I used freehand tools to modify a feature, but it doesn't stay where I put it when I zoom in and out or pan around the map.
Maptitude lets you edit maps in two ways:
Freehand items are useful for making a map more informative, effective, and attractive. Maptitude displays freehand items each time the map is drawn, after all layers, themes, and labels have been displayed. The freehand items embellish the map, adding an overlay without changing the geographic file, although they are saved as part of the map file.
Layer editing tools allow you to make changes to the map that do change the geographic file and become part of the same layer and same database as other features in the layer.
Maptitude uses a geographic file to store the locations and shapes of features in a map layer. A geographic file is really a collection of several files stored on your computer's hard disk or on a CD. These files contain all the information needed to display features on a map, and tabular data that describe each map feature. For example, tabular data on a city would include information on its longitude and latitude, the state and county in which it is located, the population, and other information.
The tabular data on a feature are joined to that feature by means of ID numbers that are unique to each feature.
Whenever you create a new feature using the layer editing tools, either by adding one or splitting an existing one into parts, Maptitude assigns each new feature a unique ID number. When you join features together, Maptitude keeps the ID of the first feature you picked.
If you want to add features to a map created by Maptitude, you must use the layer editing tools. When you add a feature using freehand tools, you do nothing to the database that includes information on the locations and shapes of features in a map layer. Instead, you essentially create a bitmap "doodle" that is managed separately from the database. Since the freehand object is not part of the same layer and same database as the other features, it is not attached firmly to the rest of the geography, and it can move around when you move around in the map.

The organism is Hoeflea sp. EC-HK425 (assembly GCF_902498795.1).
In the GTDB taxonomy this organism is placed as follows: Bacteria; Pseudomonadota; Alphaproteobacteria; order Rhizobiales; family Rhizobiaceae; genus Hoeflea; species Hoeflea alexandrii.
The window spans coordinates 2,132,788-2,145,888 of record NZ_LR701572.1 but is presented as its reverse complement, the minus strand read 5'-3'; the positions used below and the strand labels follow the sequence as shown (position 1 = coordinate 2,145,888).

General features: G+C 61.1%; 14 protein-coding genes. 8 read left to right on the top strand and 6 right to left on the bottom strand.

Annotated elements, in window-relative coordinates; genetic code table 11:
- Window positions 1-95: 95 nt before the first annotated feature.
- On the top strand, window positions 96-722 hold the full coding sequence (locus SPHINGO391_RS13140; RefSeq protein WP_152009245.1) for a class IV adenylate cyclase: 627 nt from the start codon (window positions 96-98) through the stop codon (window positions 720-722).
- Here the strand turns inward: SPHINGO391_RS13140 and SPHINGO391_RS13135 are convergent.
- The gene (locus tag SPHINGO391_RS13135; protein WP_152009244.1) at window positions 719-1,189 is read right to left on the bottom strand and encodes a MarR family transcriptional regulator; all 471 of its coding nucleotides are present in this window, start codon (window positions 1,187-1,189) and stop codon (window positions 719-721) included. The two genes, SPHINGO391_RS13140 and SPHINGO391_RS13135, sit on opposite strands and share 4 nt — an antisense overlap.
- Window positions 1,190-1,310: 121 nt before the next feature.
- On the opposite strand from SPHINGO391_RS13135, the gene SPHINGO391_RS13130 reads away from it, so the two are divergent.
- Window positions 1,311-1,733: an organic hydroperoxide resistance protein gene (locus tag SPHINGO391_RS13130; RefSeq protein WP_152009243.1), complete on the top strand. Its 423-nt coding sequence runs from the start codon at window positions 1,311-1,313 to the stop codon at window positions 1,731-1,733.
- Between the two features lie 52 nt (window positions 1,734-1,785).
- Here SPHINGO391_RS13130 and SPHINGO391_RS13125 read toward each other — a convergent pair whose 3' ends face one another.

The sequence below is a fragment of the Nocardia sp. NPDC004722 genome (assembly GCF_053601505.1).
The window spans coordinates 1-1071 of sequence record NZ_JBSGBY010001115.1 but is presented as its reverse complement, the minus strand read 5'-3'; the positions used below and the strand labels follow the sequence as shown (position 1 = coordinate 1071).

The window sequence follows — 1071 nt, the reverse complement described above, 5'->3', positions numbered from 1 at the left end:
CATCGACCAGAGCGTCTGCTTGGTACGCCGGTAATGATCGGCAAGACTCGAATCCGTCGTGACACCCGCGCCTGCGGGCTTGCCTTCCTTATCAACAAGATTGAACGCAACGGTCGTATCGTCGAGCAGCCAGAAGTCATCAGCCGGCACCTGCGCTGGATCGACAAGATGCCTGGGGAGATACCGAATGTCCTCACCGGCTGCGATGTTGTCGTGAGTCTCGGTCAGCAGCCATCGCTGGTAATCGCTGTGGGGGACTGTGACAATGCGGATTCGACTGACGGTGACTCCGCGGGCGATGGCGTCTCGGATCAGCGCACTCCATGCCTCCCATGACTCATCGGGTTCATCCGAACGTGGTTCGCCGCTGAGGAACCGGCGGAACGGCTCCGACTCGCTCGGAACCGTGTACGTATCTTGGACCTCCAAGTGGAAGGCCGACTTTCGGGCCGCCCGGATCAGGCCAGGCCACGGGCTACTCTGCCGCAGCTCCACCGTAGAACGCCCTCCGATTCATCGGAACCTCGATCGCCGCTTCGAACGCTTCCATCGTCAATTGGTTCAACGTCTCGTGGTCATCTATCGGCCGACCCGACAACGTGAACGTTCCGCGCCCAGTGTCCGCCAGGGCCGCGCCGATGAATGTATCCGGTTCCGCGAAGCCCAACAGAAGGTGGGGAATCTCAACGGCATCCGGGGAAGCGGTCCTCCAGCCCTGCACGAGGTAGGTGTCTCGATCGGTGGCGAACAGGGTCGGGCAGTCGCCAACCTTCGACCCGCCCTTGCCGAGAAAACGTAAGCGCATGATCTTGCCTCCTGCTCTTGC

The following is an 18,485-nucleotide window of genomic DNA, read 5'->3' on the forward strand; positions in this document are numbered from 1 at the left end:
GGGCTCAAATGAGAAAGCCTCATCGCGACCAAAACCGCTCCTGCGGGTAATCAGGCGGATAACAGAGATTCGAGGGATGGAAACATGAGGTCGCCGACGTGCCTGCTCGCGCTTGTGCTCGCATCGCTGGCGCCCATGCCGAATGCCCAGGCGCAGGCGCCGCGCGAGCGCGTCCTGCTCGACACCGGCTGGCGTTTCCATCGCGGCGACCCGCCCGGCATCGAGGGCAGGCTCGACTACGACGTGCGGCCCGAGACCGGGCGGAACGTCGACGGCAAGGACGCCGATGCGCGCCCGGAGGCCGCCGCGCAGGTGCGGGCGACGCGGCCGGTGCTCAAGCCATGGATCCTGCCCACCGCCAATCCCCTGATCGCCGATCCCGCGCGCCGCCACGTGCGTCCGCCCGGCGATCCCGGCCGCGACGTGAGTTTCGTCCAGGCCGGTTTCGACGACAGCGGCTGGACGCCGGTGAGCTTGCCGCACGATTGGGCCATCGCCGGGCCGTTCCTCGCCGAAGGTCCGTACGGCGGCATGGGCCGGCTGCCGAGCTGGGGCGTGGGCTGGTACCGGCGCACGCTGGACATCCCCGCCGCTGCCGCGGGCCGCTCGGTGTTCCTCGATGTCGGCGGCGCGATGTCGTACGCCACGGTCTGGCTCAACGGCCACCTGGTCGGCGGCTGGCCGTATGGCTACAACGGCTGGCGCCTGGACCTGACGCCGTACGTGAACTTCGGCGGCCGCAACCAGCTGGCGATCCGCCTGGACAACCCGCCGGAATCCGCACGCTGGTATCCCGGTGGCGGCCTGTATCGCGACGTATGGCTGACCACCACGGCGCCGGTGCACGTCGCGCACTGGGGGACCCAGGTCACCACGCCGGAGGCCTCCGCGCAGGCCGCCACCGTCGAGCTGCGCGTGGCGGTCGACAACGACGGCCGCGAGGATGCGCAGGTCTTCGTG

When you add a feature using the layer editing tools instead of the freehand tools, the feature becomes part of the same layer and same database. It therefore doesn't move in relationship to the other features in the map. You must, however, update the tabular database when you make changes.
Most geographic files include tabular data that describe each map feature. When you edit a geographic file, the tabular data are also affected. When you delete a feature, any data for that feature are deleted. When you add a feature, the tabular data will be missing until you add some.
When you split or join area features, Maptitude creates new features without any tabular data. The data from the features that were joined or split are deleted. You can use the optional Data Update feature to preserve data when features are joined or split.
Maptitude geographic files come in two formats:
When you create new geographic files, they are in the editable format, so you can modify them right away. Most Maptitude geographic files, however, are delivered in the compact, read-only format, and before you can edit them you must convert them into the editable format.
When you complete your edits, you may want to convert the geographic file back to the compact, read-only format, since it takes up less space and displays more quickly.
Compact, read-only geographic files have a file extension of .CDF. Editable geographic files have a file extension of .DBD.
To solve your problem, we will cover the following areas:
To create a new geographic file and add it to a map
Maptitude creates an empty geographic file for the map layer, adds it to the active map and sets the new layer as the working layer. Maptitude also opens the Layer Editing toolbar that you can use to add features to the layer.